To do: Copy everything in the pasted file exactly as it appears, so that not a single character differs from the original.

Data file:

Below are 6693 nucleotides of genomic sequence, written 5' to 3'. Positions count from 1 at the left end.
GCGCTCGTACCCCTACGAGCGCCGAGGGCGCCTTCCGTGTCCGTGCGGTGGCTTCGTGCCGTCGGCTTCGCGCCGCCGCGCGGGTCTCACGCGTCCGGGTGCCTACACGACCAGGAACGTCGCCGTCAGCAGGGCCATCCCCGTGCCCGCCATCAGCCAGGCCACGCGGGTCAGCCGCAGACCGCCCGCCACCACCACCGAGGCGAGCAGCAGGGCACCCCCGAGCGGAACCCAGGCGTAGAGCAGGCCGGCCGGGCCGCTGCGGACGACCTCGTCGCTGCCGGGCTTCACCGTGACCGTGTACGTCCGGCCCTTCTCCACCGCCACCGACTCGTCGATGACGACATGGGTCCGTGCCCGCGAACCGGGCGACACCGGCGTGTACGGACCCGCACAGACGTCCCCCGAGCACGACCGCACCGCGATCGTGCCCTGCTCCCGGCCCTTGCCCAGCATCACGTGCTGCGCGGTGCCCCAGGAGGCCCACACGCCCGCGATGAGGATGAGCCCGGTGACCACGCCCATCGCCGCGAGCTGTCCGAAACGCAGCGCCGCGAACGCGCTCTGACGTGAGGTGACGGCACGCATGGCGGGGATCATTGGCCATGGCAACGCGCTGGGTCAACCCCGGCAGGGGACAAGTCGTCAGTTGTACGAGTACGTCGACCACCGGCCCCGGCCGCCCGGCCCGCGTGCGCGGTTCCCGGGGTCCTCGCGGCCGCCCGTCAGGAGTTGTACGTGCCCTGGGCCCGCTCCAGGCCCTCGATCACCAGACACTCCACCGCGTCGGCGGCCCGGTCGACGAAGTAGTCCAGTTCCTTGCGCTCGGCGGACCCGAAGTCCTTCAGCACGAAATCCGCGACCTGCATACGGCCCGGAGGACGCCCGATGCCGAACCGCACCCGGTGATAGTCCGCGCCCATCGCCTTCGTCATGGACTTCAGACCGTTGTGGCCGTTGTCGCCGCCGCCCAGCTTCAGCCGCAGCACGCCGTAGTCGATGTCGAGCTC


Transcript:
Below are 6693 nucleotides of genomic sequence, written 5' to 3'. Positions count from 1 at the left end.
GCGCTCGTACCCCTACGAGCGCCGAGGGCGCCTTCCGTGTCCGTGCGGTGGCTTCGTGCCGTCGGCTTCGCGCCGCCGCGCGGGTCTCACGCGTCCGGGTGCCTACACGACCAGGAACGTCGCCGTCAGCAGGGCCATCCCCGTGCCCGCCATCAGCCAGGCCACGCGGGTCAGCCGCAGACCGCCCGCCACCACCACCGAGGCGAGCAGCAGGGCACCCCCGAGCGGAACCCAGGCGTAGAGCAGGCCGGCCGGGCCGCTGCGGACGACCTCGTCGCTGCCGGGCTTCACCGTGACCGTGTACGTCCGGCCCTTCTCCACCGCCACCGACTCGTCGATGACGACATGGGTCCGTGCCCGCGAACCGGGCGACACCGGCGTGTACGGACCCGCACAGACGTCCCCCGAGCACGACCGCACCGCGATCGTGCCCTGCTCCCGGCCCTTGCCCAGCATCACGTGCTGCGCGGTGCCCCAGGAGGCCCACACGCCCGCGATGAGGATGAGCCCGGTGACCACGCCCATCGCCGCGAGCTGTCCGAAACGCAGCGCCGCGAACGCGCTCTGACGTGAGGTGACGGCACGCATGGCGGGGATCATTGGCCATGGCAACGCGCTGGGTCAACCCCGGCAGGGGACAAGTCGTCAGTTGTACGAGTACGTCGACCACCGGCCCCGGCCGCCCGGCCCGCGTGCGCGGTTCCCGGGGTCCTCGCGGCCGCCCGTCAGGAGTTGTACGTGCCCTGGGCCCGCTCCAGGCCCTCGATCACCAGACACTCCACCGCGTCGGCGGCCCGGTCGACGAAGTAGTCCAGTTCCTTGCGCTCGGCGGACCCGAAGTCCTTCAGCACGAAATCCGCGACCTGCATACGGCCCGGAGGACGCCCGATGCCGAACCGCACCCGGTGATAGTCCGCGCCCATCGCCTTCGTCATGGACTTCAGACCGTTGTGGCCGTTGTCGCCGCCGCCCAGCTTCAGCCGCAGCACGCCGTAGTCGATGTCGAGCTC